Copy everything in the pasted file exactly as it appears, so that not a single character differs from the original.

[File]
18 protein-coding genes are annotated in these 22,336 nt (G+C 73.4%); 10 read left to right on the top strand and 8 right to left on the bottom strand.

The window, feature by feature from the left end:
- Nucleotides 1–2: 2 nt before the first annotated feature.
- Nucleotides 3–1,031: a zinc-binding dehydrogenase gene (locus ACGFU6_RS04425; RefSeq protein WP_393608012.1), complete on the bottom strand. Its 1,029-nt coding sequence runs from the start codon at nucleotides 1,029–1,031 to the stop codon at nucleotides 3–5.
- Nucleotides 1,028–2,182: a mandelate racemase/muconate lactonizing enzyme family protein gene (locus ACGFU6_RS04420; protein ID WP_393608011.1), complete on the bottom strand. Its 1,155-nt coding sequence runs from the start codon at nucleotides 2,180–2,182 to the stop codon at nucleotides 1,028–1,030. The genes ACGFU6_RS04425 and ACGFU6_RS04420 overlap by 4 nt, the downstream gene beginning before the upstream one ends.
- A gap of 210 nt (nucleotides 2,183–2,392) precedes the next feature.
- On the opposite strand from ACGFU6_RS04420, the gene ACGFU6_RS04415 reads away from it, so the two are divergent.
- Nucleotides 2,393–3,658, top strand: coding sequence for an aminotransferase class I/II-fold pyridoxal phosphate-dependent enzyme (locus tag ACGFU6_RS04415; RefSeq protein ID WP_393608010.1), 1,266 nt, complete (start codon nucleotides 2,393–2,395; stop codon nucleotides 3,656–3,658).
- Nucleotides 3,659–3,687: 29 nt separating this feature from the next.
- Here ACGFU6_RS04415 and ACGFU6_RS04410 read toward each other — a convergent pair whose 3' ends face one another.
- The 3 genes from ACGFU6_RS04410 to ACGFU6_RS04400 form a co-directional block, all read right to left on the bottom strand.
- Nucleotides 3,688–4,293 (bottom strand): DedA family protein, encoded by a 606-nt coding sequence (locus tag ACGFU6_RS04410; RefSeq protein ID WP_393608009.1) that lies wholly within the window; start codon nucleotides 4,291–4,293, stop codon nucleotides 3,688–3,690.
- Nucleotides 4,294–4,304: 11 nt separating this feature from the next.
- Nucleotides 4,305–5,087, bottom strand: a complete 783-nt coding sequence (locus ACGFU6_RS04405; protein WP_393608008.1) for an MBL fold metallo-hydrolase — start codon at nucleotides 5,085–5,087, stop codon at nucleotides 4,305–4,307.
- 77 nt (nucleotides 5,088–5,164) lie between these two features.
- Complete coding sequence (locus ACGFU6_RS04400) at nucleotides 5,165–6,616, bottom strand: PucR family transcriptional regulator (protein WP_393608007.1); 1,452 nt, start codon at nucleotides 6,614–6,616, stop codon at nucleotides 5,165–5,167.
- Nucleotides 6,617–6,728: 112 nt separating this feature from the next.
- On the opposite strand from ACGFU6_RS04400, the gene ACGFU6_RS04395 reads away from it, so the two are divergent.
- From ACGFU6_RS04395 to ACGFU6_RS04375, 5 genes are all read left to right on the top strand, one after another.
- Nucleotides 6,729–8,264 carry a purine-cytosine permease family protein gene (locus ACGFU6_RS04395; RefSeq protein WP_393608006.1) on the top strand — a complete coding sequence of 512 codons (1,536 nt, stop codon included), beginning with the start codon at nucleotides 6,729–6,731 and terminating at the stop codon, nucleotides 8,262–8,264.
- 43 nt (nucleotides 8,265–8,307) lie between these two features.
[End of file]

18 protein-coding genes are annotated in these 22,336 nt (G+C 73.4%); 10 read left to right on the top strand and 8 right to left on the bottom strand.

The window, feature by feature from the left end:
- Nucleotides 1–2: 2 nt before the first annotated feature.
- Nucleotides 3–1,031: a zinc-binding dehydrogenase gene (locus ACGFU6_RS04425; RefSeq protein WP_393608012.1), complete on the bottom strand. Its 1,029-nt coding sequence runs from the start codon at nucleotides 1,029–1,031 to the stop codon at nucleotides 3–5.
- Nucleotides 1,028–2,182: a mandelate racemase/muconate lactonizing enzyme family protein gene (locus ACGFU6_RS04420; protein ID WP_393608011.1), complete on the bottom strand. Its 1,155-nt coding sequence runs from the start codon at nucleotides 2,180–2,182 to the stop codon at nucleotides 1,028–1,030. The genes ACGFU6_RS04425 and ACGFU6_RS04420 overlap by 4 nt, the downstream gene beginning before the upstream one ends.
- A gap of 210 nt (nucleotides 2,183–2,392) precedes the next feature.
- On the opposite strand from ACGFU6_RS04420, the gene ACGFU6_RS04415 reads away from it, so the two are divergent.
- Nucleotides 2,393–3,658, top strand: coding sequence for an aminotransferase class I/II-fold pyridoxal phosphate-dependent enzyme (locus tag ACGFU6_RS04415; RefSeq protein ID WP_393608010.1), 1,266 nt, complete (start codon nucleotides 2,393–2,395; stop codon nucleotides 3,656–3,658).
- Nucleotides 3,659–3,687: 29 nt separating this feature from the next.
- Here ACGFU6_RS04415 and ACGFU6_RS04410 read toward each other — a convergent pair whose 3' ends face one another.
- The 3 genes from ACGFU6_RS04410 to ACGFU6_RS04400 form a co-directional block, all read right to left on the bottom strand.
- Nucleotides 3,688–4,293 (bottom strand): DedA family protein, encoded by a 606-nt coding sequence (locus tag ACGFU6_RS04410; RefSeq protein ID WP_393608009.1) that lies wholly within the window; start codon nucleotides 4,291–4,293, stop codon nucleotides 3,688–3,690.
- Nucleotides 4,294–4,304: 11 nt separating this feature from the next.
- Nucleotides 4,305–5,087, bottom strand: a complete 783-nt coding sequence (locus ACGFU6_RS04405; protein WP_393608008.1) for an MBL fold metallo-hydrolase — start codon at nucleotides 5,085–5,087, stop codon at nucleotides 4,305–4,307.
- 77 nt (nucleotides 5,088–5,164) lie between these two features.
- Complete coding sequence (locus ACGFU6_RS04400) at nucleotides 5,165–6,616, bottom strand: PucR family transcriptional regulator (protein WP_393608007.1); 1,452 nt, start codon at nucleotides 6,614–6,616, stop codon at nucleotides 5,165–5,167.
- Nucleotides 6,617–6,728: 112 nt separating this feature from the next.
- On the opposite strand from ACGFU6_RS04400, the gene ACGFU6_RS04395 reads away from it, so the two are divergent.
- From ACGFU6_RS04395 to ACGFU6_RS04375, 5 genes are all read left to right on the top strand, one after another.
- Nucleotides 6,729–8,264 carry a purine-cytosine permease family protein gene (locus ACGFU6_RS04395; RefSeq protein WP_393608006.1) on the top strand — a complete coding sequence of 512 codons (1,536 nt, stop codon included), beginning with the start codon at nucleotides 6,729–6,731 and terminating at the stop codon, nucleotides 8,262–8,264.
- 43 nt (nucleotides 8,265–8,307) lie between these two features.